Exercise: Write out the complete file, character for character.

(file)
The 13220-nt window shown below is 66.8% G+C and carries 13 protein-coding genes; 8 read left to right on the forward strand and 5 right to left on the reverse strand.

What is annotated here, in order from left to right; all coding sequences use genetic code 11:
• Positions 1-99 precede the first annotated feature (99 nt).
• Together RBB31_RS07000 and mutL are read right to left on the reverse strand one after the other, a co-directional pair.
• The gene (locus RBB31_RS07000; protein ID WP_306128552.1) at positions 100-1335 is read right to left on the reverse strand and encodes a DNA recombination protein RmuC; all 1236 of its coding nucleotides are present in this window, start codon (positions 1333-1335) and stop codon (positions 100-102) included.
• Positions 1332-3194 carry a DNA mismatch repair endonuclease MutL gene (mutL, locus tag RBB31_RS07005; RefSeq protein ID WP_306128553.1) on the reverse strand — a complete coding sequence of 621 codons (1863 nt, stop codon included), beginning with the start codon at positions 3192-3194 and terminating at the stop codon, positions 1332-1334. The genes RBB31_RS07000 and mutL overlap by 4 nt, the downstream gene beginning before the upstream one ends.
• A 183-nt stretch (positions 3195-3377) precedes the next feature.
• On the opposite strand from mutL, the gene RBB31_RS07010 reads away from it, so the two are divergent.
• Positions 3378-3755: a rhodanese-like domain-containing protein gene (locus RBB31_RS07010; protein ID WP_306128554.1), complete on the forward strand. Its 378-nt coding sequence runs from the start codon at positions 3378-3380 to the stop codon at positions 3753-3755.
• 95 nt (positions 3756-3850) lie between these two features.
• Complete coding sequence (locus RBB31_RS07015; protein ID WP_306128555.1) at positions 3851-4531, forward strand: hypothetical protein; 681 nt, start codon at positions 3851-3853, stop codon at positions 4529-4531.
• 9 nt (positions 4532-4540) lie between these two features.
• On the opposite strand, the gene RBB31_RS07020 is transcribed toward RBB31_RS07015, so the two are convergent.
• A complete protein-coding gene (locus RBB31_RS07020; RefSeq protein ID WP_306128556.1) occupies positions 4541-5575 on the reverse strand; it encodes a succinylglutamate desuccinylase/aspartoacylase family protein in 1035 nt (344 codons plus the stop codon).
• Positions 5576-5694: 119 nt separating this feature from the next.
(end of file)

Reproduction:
The 13220-nt window shown below is 66.8% G+C and carries 13 protein-coding genes; 8 read left to right on the forward strand and 5 right to left on the reverse strand.

What is annotated here, in order from left to right; all coding sequences use genetic code 11:
• Positions 1-99 precede the first annotated feature (99 nt).
• Together RBB31_RS07000 and mutL are read right to left on the reverse strand one after the other, a co-directional pair.
• The gene (locus RBB31_RS07000; protein ID WP_306128552.1) at positions 100-1335 is read right to left on the reverse strand and encodes a DNA recombination protein RmuC; all 1236 of its coding nucleotides are present in this window, start codon (positions 1333-1335) and stop codon (positions 100-102) included.
• Positions 1332-3194 carry a DNA mismatch repair endonuclease MutL gene (mutL, locus tag RBB31_RS07005; RefSeq protein ID WP_306128553.1) on the reverse strand — a complete coding sequence of 621 codons (1863 nt, stop codon included), beginning with the start codon at positions 3192-3194 and terminating at the stop codon, positions 1332-1334. The genes RBB31_RS07000 and mutL overlap by 4 nt, the downstream gene beginning before the upstream one ends.
• A 183-nt stretch (positions 3195-3377) precedes the next feature.
• On the opposite strand from mutL, the gene RBB31_RS07010 reads away from it, so the two are divergent.
• Positions 3378-3755: a rhodanese-like domain-containing protein gene (locus RBB31_RS07010; protein ID WP_306128554.1), complete on the forward strand. Its 378-nt coding sequence runs from the start codon at positions 3378-3380 to the stop codon at positions 3753-3755.
• 95 nt (positions 3756-3850) lie between these two features.
• Complete coding sequence (locus RBB31_RS07015; protein ID WP_306128555.1) at positions 3851-4531, forward strand: hypothetical protein; 681 nt, start codon at positions 3851-3853, stop codon at positions 4529-4531.
• 9 nt (positions 4532-4540) lie between these two features.
• On the opposite strand, the gene RBB31_RS07020 is transcribed toward RBB31_RS07015, so the two are convergent.
• A complete protein-coding gene (locus RBB31_RS07020; RefSeq protein ID WP_306128556.1) occupies positions 4541-5575 on the reverse strand; it encodes a succinylglutamate desuccinylase/aspartoacylase family protein in 1035 nt (344 codons plus the stop codon).
• Positions 5576-5694: 119 nt separating this feature from the next.